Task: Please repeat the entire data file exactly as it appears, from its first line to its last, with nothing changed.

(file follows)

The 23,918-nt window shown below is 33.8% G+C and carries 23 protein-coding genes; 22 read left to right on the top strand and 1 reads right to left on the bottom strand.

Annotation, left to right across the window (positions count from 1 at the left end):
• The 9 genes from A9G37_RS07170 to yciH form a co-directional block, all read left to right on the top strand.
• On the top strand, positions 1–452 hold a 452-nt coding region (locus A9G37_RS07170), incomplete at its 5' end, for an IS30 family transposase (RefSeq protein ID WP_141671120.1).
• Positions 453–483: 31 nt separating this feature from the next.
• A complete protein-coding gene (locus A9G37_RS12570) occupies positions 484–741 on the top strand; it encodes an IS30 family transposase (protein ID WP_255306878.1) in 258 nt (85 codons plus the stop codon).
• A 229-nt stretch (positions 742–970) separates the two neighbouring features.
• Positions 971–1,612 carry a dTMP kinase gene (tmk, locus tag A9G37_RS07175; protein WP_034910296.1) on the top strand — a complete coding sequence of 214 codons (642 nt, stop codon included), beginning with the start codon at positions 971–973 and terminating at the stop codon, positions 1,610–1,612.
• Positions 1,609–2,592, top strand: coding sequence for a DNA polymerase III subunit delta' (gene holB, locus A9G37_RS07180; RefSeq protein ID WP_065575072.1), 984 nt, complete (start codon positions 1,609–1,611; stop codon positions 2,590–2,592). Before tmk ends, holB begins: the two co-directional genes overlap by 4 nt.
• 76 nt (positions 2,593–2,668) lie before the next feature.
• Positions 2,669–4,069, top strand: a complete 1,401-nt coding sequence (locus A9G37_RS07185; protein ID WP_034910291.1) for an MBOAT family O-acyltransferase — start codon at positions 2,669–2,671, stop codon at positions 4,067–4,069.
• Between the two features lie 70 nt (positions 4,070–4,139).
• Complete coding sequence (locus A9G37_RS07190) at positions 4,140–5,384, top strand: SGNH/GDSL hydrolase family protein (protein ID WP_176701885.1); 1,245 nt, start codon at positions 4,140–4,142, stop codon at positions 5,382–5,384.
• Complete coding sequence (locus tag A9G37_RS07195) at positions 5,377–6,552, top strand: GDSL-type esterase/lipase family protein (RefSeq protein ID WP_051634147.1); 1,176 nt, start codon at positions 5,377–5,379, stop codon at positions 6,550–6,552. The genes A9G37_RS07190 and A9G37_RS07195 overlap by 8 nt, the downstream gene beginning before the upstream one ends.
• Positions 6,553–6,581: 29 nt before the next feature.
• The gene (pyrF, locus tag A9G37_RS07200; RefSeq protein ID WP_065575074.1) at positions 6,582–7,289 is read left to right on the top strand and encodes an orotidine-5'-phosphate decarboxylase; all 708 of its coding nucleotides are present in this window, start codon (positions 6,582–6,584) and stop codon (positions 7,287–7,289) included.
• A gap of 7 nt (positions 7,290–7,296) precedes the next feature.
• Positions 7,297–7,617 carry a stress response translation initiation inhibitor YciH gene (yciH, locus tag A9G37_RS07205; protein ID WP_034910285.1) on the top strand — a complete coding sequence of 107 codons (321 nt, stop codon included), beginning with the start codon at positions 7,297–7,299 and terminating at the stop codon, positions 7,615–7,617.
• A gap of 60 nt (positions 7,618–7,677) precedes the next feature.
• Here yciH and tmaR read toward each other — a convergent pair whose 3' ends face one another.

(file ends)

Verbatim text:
The 23,918-nt window shown below is 33.8% G+C and carries 23 protein-coding genes; 22 read left to right on the top strand and 1 reads right to left on the bottom strand.

Annotation, left to right across the window (positions count from 1 at the left end):
• The 9 genes from A9G37_RS07170 to yciH form a co-directional block, all read left to right on the top strand.
• On the top strand, positions 1–452 hold a 452-nt coding region (locus A9G37_RS07170), incomplete at its 5' end, for an IS30 family transposase (RefSeq protein ID WP_141671120.1).
• Positions 453–483: 31 nt separating this feature from the next.
• A complete protein-coding gene (locus A9G37_RS12570) occupies positions 484–741 on the top strand; it encodes an IS30 family transposase (protein ID WP_255306878.1) in 258 nt (85 codons plus the stop codon).
• A 229-nt stretch (positions 742–970) separates the two neighbouring features.
• Positions 971–1,612 carry a dTMP kinase gene (tmk, locus tag A9G37_RS07175; protein WP_034910296.1) on the top strand — a complete coding sequence of 214 codons (642 nt, stop codon included), beginning with the start codon at positions 971–973 and terminating at the stop codon, positions 1,610–1,612.
• Positions 1,609–2,592, top strand: coding sequence for a DNA polymerase III subunit delta' (gene holB, locus A9G37_RS07180; RefSeq protein ID WP_065575072.1), 984 nt, complete (start codon positions 1,609–1,611; stop codon positions 2,590–2,592). Before tmk ends, holB begins: the two co-directional genes overlap by 4 nt.
• 76 nt (positions 2,593–2,668) lie before the next feature.
• Positions 2,669–4,069, top strand: a complete 1,401-nt coding sequence (locus A9G37_RS07185; protein ID WP_034910291.1) for an MBOAT family O-acyltransferase — start codon at positions 2,669–2,671, stop codon at positions 4,067–4,069.
• Between the two features lie 70 nt (positions 4,070–4,139).
• Complete coding sequence (locus A9G37_RS07190) at positions 4,140–5,384, top strand: SGNH/GDSL hydrolase family protein (protein ID WP_176701885.1); 1,245 nt, start codon at positions 4,140–4,142, stop codon at positions 5,382–5,384.
• Complete coding sequence (locus tag A9G37_RS07195) at positions 5,377–6,552, top strand: GDSL-type esterase/lipase family protein (RefSeq protein ID WP_051634147.1); 1,176 nt, start codon at positions 5,377–5,379, stop codon at positions 6,550–6,552. The genes A9G37_RS07190 and A9G37_RS07195 overlap by 8 nt, the downstream gene beginning before the upstream one ends.
• Positions 6,553–6,581: 29 nt before the next feature.
• The gene (pyrF, locus tag A9G37_RS07200; RefSeq protein ID WP_065575074.1) at positions 6,582–7,289 is read left to right on the top strand and encodes an orotidine-5'-phosphate decarboxylase; all 708 of its coding nucleotides are present in this window, start codon (positions 6,582–6,584) and stop codon (positions 7,287–7,289) included.
• A gap of 7 nt (positions 7,290–7,296) precedes the next feature.
• Positions 7,297–7,617 carry a stress response translation initiation inhibitor YciH gene (yciH, locus tag A9G37_RS07205; protein ID WP_034910285.1) on the top strand — a complete coding sequence of 107 codons (321 nt, stop codon included), beginning with the start codon at positions 7,297–7,299 and terminating at the stop codon, positions 7,615–7,617.
• A gap of 60 nt (positions 7,618–7,677) precedes the next feature.
• Here yciH and tmaR read toward each other — a convergent pair whose 3' ends face one another.